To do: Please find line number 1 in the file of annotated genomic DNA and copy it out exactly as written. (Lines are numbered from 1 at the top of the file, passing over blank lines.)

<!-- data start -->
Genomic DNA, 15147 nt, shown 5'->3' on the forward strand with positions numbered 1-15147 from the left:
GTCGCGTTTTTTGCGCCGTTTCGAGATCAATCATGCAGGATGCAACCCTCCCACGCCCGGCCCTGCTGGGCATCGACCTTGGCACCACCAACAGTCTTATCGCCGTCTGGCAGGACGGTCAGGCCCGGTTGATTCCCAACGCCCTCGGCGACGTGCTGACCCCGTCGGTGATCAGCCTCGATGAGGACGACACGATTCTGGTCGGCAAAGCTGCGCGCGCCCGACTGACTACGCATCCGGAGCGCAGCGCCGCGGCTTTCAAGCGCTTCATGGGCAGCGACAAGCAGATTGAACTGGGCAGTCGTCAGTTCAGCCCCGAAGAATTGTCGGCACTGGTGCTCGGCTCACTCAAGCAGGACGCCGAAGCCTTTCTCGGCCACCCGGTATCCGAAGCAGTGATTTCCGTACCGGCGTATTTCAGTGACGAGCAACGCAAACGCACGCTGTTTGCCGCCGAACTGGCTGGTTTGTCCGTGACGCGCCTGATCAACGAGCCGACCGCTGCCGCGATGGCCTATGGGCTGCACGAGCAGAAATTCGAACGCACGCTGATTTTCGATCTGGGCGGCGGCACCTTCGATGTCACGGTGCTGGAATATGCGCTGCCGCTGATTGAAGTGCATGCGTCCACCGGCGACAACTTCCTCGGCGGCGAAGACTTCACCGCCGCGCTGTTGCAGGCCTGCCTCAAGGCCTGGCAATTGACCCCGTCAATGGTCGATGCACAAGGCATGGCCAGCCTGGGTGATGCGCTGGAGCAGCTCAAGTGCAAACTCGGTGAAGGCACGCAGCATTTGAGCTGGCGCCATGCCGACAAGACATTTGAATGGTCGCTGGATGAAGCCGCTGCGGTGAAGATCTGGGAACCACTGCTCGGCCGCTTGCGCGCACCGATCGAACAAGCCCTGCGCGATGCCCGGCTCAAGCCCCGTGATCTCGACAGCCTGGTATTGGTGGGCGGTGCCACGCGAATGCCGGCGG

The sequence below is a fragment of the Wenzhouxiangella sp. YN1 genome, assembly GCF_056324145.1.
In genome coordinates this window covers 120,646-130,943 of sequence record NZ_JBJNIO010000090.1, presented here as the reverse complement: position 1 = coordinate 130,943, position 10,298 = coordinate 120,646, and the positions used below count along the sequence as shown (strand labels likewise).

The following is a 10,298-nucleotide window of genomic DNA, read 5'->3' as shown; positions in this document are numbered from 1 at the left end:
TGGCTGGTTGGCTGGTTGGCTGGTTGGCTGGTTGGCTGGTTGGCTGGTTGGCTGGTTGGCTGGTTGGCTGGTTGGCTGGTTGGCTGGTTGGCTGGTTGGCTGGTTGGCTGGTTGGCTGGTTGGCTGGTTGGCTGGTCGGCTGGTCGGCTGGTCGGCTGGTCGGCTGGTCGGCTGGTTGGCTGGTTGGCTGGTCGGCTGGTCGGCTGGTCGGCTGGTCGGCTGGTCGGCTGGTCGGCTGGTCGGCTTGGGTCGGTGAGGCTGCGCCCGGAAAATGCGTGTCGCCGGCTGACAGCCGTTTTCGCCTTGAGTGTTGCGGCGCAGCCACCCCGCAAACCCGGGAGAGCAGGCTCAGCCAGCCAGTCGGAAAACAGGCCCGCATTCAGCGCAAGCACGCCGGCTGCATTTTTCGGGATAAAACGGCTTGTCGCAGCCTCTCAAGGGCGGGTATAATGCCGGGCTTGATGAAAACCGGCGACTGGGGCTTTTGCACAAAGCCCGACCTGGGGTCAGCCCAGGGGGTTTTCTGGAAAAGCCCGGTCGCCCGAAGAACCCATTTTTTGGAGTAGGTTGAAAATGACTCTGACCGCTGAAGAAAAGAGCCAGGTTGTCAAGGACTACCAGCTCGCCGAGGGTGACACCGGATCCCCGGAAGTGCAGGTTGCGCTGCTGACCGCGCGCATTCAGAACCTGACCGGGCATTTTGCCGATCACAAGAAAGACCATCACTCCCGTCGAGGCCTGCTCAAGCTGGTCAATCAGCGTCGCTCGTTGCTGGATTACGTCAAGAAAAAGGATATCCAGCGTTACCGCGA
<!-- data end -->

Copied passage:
Genomic DNA, 15147 nt, shown 5'->3' on the forward strand with positions numbered 1-15147 from the left: